From the book The Tao of Pooh and The Te of Piglet we learn there is more to A A Milne’s book Winnie The Pooh than meets the eye. We are systematically taken through all the philosophies in the world and discover that Winnie-the -Pooh, yes, that bear of supposedly little brain, goes one better in each and every case.
It just so happened the other day that we read out loud Chapter Two of the famous bear’s adventures entitled In which Pooh goes visiting and gets into a tight place. The eponymous bear is walking through the woods one morning, humming the song he had just made up when he comes across a large hole in a sandy bank. And therein lies the big clue – a large dark hole. By the time we had finished reading the story we were convinced that Pooh Bear has stumbled upon a Black Hole and we learn the nature of this phenomenon.
Pooh calls down the rabbit hole enquiring if anybody is at home but all he hears is a scuffling noise and then silence. He calls out again in a much louder voice this time and is rewarded with the reply; “Nobody. Naturally, our puzzled bear ponders this awhile and reasons with unimpeachable logic that there must be somebody there because that somebody must have said “Nobody”. Pooh tries again, suggesting that the ‘Nobody’ is Rabbit to which Rabbit replies, no, he doesn’t think so and that it isn’t meant to be himself.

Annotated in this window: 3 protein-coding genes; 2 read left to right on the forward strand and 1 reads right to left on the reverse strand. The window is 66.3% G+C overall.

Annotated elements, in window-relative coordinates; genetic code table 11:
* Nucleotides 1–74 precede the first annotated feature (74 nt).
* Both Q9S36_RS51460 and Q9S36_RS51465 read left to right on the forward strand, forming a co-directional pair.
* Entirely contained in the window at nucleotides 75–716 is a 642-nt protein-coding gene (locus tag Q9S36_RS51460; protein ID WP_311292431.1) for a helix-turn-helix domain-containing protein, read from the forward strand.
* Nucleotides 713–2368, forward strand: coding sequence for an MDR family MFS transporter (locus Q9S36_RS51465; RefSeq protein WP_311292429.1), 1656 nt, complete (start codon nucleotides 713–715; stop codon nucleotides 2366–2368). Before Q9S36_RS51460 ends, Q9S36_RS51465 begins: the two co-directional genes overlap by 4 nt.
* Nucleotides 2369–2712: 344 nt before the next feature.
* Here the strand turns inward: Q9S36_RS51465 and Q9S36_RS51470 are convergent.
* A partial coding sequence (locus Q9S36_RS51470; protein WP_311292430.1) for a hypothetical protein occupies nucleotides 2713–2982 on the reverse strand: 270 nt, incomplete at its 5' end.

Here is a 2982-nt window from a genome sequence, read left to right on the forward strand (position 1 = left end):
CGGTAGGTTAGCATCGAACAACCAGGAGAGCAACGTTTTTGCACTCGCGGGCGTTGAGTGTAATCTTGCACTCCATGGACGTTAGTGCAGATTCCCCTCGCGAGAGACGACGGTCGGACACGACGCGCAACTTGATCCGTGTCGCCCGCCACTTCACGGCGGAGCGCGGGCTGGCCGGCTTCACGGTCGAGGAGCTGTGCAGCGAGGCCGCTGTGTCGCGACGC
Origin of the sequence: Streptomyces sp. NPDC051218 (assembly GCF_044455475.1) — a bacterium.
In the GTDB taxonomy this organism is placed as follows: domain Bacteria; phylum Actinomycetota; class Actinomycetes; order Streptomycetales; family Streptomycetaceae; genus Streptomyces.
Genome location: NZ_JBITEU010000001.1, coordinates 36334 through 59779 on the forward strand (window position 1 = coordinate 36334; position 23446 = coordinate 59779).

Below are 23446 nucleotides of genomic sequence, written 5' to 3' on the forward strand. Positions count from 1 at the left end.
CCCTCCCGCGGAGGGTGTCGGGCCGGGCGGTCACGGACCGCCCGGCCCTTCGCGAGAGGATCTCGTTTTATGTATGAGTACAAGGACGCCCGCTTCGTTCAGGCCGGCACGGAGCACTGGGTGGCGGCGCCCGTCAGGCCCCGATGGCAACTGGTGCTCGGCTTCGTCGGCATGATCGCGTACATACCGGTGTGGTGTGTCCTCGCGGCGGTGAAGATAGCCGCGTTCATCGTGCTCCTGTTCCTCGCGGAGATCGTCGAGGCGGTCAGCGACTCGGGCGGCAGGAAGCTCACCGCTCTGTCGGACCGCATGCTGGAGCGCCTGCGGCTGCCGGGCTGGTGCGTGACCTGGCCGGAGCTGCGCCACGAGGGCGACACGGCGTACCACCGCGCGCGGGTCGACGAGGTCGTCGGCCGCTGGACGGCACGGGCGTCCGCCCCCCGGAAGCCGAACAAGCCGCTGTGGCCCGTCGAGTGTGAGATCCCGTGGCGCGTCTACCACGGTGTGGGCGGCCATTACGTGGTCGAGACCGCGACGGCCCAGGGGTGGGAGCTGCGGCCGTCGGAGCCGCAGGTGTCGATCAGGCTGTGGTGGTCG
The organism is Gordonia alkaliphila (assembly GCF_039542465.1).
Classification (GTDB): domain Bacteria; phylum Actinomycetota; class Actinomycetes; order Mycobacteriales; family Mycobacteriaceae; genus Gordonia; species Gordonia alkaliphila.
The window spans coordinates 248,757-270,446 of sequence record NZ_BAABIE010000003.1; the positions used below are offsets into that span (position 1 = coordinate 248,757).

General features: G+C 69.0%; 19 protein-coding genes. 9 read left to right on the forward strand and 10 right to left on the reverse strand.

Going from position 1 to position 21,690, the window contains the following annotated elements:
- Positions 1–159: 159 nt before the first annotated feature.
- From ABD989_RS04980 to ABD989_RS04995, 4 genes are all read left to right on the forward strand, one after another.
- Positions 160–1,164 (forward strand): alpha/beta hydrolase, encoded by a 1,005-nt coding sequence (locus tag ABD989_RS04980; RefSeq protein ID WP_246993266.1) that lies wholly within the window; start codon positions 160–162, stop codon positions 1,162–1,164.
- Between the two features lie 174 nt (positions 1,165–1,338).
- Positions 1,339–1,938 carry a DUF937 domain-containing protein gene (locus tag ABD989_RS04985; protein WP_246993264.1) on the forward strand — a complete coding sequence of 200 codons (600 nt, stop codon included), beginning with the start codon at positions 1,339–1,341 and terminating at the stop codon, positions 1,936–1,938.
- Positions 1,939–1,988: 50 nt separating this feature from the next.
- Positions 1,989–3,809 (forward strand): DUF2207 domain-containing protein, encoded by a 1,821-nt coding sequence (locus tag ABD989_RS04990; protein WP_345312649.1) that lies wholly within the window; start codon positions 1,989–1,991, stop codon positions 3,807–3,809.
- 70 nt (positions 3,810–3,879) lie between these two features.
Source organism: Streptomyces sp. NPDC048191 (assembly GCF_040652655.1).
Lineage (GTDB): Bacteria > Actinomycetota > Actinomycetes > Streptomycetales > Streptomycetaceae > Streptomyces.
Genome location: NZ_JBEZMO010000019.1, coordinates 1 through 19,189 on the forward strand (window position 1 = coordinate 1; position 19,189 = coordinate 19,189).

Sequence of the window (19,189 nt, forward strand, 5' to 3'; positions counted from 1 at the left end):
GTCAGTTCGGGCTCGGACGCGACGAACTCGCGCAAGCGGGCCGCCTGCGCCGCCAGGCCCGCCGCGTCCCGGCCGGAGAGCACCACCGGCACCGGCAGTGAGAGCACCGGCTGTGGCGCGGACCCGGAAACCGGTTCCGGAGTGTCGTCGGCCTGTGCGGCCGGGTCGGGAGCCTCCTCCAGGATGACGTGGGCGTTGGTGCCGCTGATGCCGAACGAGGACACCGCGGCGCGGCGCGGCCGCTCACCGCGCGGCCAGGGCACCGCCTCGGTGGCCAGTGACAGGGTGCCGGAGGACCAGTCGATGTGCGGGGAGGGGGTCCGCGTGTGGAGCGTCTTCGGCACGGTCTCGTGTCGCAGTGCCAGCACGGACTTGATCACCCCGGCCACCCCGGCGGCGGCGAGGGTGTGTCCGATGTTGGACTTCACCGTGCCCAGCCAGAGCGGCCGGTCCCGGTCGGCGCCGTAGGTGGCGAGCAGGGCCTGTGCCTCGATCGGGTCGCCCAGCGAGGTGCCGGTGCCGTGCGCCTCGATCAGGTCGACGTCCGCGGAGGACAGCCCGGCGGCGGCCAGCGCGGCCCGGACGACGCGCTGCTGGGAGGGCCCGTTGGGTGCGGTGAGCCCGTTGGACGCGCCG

This song and dance is eventually resolved and Rabbit invites Pooh into his home. We have learnt that a Black Hole is Consciousness that does not yet know itself: It lies in a state of pure, unconscious being until awoken by the The Light, as personified by the golden bear. It is fitting that as Pooh embodies Light he should fill himself with golden honey but he has also imbibed condensed milk.
What Pooh Bear does not realise is that by entering a Black Hole he has become compressed – hence the ‘condensed’ milk offered him by Rabbit. When Pooh eventually takes his leave of his friend, his very nature as The Light means he will automatically start to expand oncehe escapes the clutches of the Black Hole. This is why he becomes stuck in Rabbit’s hole. From this we discover that Pooh is both The Dark and The Light as he sits wedged half inside the Black Hole and half outside in the daylight.
Furthermore, at the start of the chapter, we are shown that Pooh is both the Highest and the Lowest. Humming to himself – making the Sound of Creation – he goes through his morning Stoutness exercises, stretching up as high as he can go and then bending down so as to touch his toes – with great difficulty. It is not easy for Pooh Bear to experience the depths.